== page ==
manipulated mime

When an email client receives an intact MIME message, it will display either the text/plain or text/html part of the message, according to the configuration, recognize the attachments embedded into the MIME, and specifically interpret the application/pkcs7-signature attachment as an S/MIME signature. However, removal or modification of only the first MIME header causes the client not to interpret the message in the MIME format, but to simply display the plain contents including all formatting tags and the attachment (base-64 encoded when binary) in the message window.

The attacker in the message takeover attacks can make us of this behaviour to achieve four goals at once:

  • cause the recipient's client not to detect the original S/MIME signature from Alice,
  • remove all visible traces of the original message,
  • have the attachments from the original email in Bob's "reply-with-history" message, which is normally not the case,
  • have an unintelligible email being displayed to Bob, which Eve claims to result from some error, for instance during the encryption or decryption, and thus has troubleshooting as a convincing argument for the request of the received message.

She reaches this simply by removing a sufficient number of CBC blocks from the beginning of the ciphertext contained in the S/MIME email. This results in the plaintext being "beheaded", the red lines in the above figure indicate the removed parts. To be safe, she will tend to overestimate the length of the text parts, and thus will likely also remove the start of the first attachment. However, the properties of the CBC mode allow her to place the cut-out ciphertext again somewhere in the middle of the lengthy message, where it is decrypted correctly but Bob will not spot it, so that she does not loose any information from the original message when Bob replies. In the following we point out how it is possible to even further obscure the original message parts for Bob.

Bob will for instance first receive a signed email from Eve in which she announces a further encrypted (and signed) email, which allegedly contains sensitive documents he needs to review. The second email, that he receives from Eve, shown to him as signed and encrypted, might be displayed to him like this:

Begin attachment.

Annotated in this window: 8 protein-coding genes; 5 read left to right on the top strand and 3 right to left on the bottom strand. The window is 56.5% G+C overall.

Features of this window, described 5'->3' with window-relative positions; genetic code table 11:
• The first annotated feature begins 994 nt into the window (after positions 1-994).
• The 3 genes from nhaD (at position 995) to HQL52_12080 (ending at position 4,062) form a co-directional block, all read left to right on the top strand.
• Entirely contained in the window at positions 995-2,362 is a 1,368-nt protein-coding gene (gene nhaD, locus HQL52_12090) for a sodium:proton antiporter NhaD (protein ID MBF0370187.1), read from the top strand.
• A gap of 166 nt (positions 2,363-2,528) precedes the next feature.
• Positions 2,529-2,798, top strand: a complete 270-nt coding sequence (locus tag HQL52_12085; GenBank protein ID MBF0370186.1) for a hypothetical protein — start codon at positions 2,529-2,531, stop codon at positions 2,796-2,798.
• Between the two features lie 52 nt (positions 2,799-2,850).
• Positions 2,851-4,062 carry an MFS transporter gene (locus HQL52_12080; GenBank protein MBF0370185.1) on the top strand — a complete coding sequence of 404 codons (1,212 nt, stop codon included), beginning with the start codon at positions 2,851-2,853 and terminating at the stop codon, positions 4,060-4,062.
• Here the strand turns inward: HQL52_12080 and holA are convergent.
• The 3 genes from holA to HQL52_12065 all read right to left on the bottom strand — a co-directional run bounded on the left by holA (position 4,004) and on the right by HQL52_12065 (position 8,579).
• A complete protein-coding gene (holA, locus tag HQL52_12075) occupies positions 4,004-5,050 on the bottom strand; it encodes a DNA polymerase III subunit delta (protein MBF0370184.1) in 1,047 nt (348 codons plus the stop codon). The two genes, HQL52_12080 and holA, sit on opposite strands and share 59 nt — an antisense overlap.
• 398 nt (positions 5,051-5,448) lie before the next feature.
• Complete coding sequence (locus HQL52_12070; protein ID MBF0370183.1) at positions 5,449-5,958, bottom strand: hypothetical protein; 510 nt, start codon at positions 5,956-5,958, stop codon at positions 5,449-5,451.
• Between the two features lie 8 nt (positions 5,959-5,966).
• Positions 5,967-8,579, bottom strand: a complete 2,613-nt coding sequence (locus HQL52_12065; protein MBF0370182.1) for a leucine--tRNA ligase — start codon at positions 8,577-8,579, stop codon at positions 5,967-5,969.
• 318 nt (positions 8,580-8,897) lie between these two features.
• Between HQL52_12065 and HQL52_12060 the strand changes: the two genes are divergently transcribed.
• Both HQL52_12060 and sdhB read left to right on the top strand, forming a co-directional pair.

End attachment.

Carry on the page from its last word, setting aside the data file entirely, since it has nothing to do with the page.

If he replies, he discloses the contents of a signed and encrypted email which was sent to him by Alice.

The conditions for this attack to work are only that the recipient's client accepts the encrypt-then-sign format as mandated by the S/MIME specification and displays non-MIME messages – both is what one would normally presume. Experiments showed that at least two major email clients enable this type of attack.

some more options for the attacker

If the attacker is concerned with with further hiding the original plaintext in the message displayed to Bob, he can resort to the ideas given by Katz and Schneier. Note that they basically already describe the possibility of such attacks, with the only exception that they assumed signed messages to be safe.

Furthermore, Eve can also send the email to Alice using the same scheme, since an outgoing email is usually also encrypted under the sender's key.


The only reliable countermeasure at this point seems to be to use a client which does not accept the encrypt-then-sign format together with a strict policy of rejecting unsigned encrypted emails. The latter was already necessary before the revelation of these new attacks, but now becomes even more important, since even with the first countermeasure in place, an attacker could still downgrade signed emails from Alice to unsigned ones and perform the attack.